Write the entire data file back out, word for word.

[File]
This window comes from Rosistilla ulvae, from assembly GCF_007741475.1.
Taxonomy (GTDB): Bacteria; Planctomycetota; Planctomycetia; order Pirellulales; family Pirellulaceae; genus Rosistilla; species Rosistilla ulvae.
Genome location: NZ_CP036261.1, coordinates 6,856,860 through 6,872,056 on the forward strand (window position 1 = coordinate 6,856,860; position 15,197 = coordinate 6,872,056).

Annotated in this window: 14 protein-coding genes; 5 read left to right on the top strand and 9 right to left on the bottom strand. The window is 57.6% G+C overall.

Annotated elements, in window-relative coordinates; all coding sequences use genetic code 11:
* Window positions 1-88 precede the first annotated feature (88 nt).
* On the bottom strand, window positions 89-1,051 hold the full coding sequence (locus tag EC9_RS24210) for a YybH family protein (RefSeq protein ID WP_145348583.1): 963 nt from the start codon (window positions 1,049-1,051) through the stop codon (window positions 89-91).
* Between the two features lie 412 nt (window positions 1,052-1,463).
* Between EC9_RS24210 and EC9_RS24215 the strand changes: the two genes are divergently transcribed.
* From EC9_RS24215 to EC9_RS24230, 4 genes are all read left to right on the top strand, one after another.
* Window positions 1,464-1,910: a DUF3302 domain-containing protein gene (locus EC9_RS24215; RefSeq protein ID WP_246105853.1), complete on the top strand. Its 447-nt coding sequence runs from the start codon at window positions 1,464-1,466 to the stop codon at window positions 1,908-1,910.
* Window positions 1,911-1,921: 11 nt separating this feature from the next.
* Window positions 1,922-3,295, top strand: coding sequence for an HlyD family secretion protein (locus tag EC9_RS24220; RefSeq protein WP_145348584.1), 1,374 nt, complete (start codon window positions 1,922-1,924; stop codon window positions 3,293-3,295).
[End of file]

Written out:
This window comes from Rosistilla ulvae, from assembly GCF_007741475.1.
Taxonomy (GTDB): Bacteria; Planctomycetota; Planctomycetia; order Pirellulales; family Pirellulaceae; genus Rosistilla; species Rosistilla ulvae.
Genome location: NZ_CP036261.1, coordinates 6,856,860 through 6,872,056 on the forward strand (window position 1 = coordinate 6,856,860; position 15,197 = coordinate 6,872,056).

Annotated in this window: 14 protein-coding genes; 5 read left to right on the top strand and 9 right to left on the bottom strand. The window is 57.6% G+C overall.

Annotated elements, in window-relative coordinates; all coding sequences use genetic code 11:
* Window positions 1-88 precede the first annotated feature (88 nt).
* On the bottom strand, window positions 89-1,051 hold the full coding sequence (locus tag EC9_RS24210) for a YybH family protein (RefSeq protein ID WP_145348583.1): 963 nt from the start codon (window positions 1,049-1,051) through the stop codon (window positions 89-91).
* Between the two features lie 412 nt (window positions 1,052-1,463).
* Between EC9_RS24210 and EC9_RS24215 the strand changes: the two genes are divergently transcribed.
* From EC9_RS24215 to EC9_RS24230, 4 genes are all read left to right on the top strand, one after another.
* Window positions 1,464-1,910: a DUF3302 domain-containing protein gene (locus EC9_RS24215; RefSeq protein ID WP_246105853.1), complete on the top strand. Its 447-nt coding sequence runs from the start codon at window positions 1,464-1,466 to the stop codon at window positions 1,908-1,910.
* Window positions 1,911-1,921: 11 nt separating this feature from the next.
* Window positions 1,922-3,295, top strand: coding sequence for an HlyD family secretion protein (locus tag EC9_RS24220; RefSeq protein WP_145348584.1), 1,374 nt, complete (start codon window positions 1,922-1,924; stop codon window positions 3,293-3,295).